The New York Times and the Palestinian Terrorist; and Dr. Brown Speaks with a Rabbi About Yeshua

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Dr. Brown discusses a recent NYT op-ed piece which the Times failed to mention was written by a convicted Palestinian terrorist; he’ll then talk with an Orthodox rabbi who has some interesting views about Jesus and Messianic Jews; and the phone lines will be open. Listen live here 2-4 pm EST, and call into the show at (866) 348 7884 with your questions and comments.


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  1. Mike, speaking of ommissions or slanting news coverage to promote an agenda like you mentioned about the murderer and the lack of that detail being included in the report, the Fresno terrorist was also reported with desception in mind by the AP (Associated Press). Details below

    (excerpt from

    The Fresno shooting suspect accused of killing three people on Tuesday shouted “Allahu Akbar” when he was taken into custody by law enforcement, according to Fresno Police Chief Jerry Dyer – but the Associated Press made an editorial decision to print the translation of his words from Arabic to English: “God is great.”

    The Associated Press tweeted on Tuesday afternoon with their translation, despite almost all other news outlets reporting what suspect Kori Ali Muhammad actually said.

    AP Tweet:
    Fresno police say suspect in triple slaying told them he hates white people, shouted “God is great” before killings.
    — The Associated Press (@AP) April 18, 2017

    The AP responded to Fox News’ request for comment, and said they had deleted the tweet and replaced it with a new one:

    AP Tweet:
    We deleted a tweet about a Fresno slaying suspect shouting “God is great.” It failed to note he said it in Arabic. A new tweet is upcoming.
    — The Associated Press (@AP) April 19, 2017

  2. Hello Dr. Brown,

    I was sent a quote after I called the show from which states: “On the verse, “Jerusalem! Built as a city where everyone gathers together” (Psalms 122:3), our Sages comment that Jerusalem binds and unites all of the Jewish people, whereas regarding a snake the verse states, “I will make hatred between you and the woman” (Gen. 3:15) – suggesting that a snake symbolizes the idea of dissension and hatred.”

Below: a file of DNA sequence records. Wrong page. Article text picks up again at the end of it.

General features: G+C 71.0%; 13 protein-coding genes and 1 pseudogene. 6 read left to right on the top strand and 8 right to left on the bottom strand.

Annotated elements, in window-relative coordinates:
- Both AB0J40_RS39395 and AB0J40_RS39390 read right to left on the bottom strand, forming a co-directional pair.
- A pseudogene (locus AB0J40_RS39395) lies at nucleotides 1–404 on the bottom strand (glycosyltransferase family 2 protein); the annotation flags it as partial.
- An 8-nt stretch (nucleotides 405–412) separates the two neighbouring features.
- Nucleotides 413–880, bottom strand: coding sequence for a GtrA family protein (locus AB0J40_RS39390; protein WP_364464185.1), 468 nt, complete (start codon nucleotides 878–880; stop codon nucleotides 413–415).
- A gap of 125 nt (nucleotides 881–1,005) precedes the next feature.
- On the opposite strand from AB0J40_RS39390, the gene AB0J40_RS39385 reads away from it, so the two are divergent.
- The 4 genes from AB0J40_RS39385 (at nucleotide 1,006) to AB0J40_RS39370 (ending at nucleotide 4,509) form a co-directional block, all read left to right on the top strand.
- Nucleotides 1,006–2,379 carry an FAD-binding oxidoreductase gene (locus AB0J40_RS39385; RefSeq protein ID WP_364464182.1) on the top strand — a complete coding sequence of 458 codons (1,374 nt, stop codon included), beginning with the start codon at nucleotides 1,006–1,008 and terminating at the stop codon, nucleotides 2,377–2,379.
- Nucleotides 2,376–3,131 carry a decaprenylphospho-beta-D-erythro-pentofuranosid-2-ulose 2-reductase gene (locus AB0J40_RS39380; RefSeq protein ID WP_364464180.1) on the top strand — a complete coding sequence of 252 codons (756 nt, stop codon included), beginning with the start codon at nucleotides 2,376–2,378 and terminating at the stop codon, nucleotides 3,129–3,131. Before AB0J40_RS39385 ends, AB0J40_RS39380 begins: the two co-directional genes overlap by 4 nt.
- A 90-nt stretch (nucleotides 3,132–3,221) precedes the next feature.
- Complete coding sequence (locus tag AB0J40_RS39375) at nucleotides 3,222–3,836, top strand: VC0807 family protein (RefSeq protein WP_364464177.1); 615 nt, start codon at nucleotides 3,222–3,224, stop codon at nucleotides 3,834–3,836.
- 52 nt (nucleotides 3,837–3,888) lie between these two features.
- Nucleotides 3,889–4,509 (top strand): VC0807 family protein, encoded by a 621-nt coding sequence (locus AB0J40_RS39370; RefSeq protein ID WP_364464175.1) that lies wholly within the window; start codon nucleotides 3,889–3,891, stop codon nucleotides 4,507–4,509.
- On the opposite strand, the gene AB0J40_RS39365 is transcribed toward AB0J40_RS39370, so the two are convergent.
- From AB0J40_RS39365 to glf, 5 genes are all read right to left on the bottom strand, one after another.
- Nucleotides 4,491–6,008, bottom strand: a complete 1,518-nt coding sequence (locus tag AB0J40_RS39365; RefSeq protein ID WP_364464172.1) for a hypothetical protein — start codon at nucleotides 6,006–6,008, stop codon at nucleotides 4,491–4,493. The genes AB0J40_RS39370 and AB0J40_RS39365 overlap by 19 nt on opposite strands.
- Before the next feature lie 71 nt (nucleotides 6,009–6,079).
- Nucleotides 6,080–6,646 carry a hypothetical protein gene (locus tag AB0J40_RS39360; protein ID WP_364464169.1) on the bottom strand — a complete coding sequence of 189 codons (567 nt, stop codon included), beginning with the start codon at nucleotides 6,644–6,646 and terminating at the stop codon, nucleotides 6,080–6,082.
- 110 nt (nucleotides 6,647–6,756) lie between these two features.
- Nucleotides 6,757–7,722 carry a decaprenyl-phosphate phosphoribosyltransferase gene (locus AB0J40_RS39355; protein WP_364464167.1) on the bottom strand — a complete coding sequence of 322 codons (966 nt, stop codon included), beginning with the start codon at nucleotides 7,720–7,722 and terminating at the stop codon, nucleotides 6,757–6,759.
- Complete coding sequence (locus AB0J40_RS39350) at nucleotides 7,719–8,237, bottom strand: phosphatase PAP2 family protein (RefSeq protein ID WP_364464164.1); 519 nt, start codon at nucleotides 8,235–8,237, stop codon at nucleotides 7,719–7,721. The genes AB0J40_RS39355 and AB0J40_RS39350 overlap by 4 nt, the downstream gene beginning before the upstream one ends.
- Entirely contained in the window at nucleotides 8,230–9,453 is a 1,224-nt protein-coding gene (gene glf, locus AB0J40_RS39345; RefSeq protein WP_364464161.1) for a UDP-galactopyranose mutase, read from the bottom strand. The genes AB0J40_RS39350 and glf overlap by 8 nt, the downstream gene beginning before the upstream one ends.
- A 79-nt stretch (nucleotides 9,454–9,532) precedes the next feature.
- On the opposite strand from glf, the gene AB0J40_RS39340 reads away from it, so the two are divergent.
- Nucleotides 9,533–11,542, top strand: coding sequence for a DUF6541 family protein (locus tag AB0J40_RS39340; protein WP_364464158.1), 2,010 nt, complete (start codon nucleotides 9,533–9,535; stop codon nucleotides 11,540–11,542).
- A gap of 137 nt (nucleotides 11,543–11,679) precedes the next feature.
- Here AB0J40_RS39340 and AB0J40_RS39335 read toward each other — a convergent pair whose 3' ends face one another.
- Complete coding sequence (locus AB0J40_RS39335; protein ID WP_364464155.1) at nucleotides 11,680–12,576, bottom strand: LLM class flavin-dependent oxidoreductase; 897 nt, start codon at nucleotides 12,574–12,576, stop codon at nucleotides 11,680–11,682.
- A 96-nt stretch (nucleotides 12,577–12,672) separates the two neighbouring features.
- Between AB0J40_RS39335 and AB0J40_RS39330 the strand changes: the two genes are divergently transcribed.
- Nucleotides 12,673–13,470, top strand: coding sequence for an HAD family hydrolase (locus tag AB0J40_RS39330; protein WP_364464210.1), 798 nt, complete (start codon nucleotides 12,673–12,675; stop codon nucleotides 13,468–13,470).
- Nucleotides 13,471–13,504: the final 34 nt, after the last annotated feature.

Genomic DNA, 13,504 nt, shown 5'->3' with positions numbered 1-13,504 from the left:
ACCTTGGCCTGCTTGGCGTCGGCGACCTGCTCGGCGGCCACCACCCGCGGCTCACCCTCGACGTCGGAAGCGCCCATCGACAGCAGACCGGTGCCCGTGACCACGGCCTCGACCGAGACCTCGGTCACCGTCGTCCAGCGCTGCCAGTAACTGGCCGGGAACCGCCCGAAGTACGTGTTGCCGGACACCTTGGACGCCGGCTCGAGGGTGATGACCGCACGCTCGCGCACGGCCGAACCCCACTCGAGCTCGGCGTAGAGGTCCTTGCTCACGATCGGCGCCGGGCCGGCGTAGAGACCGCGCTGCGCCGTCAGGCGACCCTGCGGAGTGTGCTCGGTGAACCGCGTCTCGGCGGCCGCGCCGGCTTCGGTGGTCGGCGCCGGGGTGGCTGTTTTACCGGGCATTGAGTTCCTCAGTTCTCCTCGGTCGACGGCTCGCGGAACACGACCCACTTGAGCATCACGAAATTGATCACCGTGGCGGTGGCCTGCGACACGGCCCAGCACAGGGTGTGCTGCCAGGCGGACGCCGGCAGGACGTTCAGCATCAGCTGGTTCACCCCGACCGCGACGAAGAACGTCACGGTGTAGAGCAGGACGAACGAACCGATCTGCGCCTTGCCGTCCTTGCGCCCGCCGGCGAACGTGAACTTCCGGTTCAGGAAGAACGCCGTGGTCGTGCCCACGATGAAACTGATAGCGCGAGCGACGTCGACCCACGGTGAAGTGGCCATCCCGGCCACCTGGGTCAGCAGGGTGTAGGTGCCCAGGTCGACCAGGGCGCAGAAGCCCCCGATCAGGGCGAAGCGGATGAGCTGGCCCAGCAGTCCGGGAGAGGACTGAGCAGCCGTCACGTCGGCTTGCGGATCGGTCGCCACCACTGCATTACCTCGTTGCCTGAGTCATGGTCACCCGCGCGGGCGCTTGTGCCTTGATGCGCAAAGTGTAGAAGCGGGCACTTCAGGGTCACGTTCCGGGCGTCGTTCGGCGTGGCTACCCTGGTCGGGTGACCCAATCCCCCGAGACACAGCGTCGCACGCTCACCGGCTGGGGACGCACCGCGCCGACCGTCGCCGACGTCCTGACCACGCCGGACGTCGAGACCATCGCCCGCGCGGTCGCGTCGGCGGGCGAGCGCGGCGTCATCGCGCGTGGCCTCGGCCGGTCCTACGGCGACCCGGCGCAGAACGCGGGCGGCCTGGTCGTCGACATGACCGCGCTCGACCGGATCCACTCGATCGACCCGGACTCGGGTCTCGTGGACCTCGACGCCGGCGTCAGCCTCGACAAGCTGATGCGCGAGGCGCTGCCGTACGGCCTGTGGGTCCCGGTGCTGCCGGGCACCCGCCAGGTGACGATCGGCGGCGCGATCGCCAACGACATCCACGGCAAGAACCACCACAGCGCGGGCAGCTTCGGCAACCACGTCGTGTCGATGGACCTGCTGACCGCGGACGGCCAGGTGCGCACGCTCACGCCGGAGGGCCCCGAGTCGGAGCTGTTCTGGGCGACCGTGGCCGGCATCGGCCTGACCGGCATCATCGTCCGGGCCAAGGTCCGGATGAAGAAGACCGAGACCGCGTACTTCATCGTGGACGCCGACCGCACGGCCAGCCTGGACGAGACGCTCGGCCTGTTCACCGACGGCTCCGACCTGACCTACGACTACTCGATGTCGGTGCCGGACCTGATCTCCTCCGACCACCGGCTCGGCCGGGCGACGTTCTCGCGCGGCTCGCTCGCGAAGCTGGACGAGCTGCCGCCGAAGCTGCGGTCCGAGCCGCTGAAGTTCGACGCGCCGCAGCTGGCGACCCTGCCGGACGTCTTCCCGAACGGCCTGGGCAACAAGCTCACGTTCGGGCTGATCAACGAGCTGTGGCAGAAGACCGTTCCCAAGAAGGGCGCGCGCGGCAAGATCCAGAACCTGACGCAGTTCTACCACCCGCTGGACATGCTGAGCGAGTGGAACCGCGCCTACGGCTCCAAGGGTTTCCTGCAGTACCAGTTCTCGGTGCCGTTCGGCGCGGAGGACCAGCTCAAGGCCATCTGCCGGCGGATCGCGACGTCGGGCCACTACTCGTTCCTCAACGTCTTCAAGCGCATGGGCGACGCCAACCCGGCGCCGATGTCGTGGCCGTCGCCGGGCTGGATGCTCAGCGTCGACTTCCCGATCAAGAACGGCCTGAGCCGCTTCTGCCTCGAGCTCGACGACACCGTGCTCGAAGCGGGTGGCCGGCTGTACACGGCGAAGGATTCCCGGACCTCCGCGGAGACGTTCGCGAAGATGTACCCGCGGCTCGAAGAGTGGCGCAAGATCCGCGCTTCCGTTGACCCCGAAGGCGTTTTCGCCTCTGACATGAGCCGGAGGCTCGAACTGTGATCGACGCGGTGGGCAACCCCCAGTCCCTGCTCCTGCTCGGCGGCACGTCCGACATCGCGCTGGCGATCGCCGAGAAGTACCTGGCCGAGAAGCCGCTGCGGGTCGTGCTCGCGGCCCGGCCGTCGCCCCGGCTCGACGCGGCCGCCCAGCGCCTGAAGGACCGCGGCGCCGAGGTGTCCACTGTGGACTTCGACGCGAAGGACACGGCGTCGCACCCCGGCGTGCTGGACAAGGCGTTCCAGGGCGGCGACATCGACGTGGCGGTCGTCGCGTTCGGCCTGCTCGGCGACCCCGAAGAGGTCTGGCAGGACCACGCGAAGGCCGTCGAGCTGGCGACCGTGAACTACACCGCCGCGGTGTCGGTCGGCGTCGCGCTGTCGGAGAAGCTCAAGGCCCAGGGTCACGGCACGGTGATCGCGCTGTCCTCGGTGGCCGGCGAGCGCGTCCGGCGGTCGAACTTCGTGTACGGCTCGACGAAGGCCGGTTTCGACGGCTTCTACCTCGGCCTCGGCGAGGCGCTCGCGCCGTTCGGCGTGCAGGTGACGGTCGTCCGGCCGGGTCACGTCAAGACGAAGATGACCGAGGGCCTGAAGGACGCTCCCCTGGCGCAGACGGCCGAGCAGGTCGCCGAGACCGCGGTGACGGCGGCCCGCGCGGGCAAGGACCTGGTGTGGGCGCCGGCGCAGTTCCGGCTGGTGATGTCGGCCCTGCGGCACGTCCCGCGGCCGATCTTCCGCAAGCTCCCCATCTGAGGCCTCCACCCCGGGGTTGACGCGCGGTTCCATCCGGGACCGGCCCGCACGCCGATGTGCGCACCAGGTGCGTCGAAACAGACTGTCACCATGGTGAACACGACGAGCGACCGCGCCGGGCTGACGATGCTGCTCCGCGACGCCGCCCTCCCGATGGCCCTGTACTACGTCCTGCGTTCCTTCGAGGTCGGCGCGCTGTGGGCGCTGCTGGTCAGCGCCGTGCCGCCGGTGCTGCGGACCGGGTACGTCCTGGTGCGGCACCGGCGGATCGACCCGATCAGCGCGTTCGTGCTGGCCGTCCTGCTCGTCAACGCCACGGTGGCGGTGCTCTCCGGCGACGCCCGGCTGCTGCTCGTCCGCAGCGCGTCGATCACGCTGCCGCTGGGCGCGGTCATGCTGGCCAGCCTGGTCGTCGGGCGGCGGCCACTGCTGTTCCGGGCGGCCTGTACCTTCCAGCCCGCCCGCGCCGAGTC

By the way, I think your response very adequately answers the objection. I use you work often to refute countermissionaries and Muslims. I fear that I didn’t communicate my point clearly. If that’s the case, I am suggesting that the usage of zera in Genesis 3:15 in reference to the serpent is metaphorical. Meaning, it’s not the snakes themselves that will be enemies with humanity, or ultimately with Jesus. But, if Jews interpret the serpent to be symbolic of hatred/sin/temptation, then the zera or offspring would be more evil, temptation and etc. So this would be demonstrating, that contrary to countermissionaries who say zera is only ever used to mean biological children or offspring, that it is actually used as a metaphor. That, in addition to the other references you gave in Isaiah 1:4, 14:20, and 57:3-4. That said, and I’m also perfectly content with interpreting it as generation, as in Psalm 22:31, as you mentioned.

    Blessings in the Lord,


  3. Of course I meant, “ultimately with the Messiah.” (Based on the targumic understanding of Genesis 3:15). Hehe, in my mind Messiah = Jesus, but of course when discussing with non-believing Jews, that’s what we’re trying to prove. 🙂

  4. This idea that we cannot keep the commandments and thus this is why Christ came is a later Protestant invention. This is what Martin Luther taught. The Catholic Church teaches that we can and must keep the commandments, that we can and must love God perfectly. Grace enables us to do this. Christ said, “Be ye therefore perfect, even as your Father which is in heaven is perfect.” The Lord also said, “If ye love me, keep my commandments.” The ancient Christian faith has always taught that one must keep the commandments in order to have eternal life. Faith alone does not save us (James 2:24).

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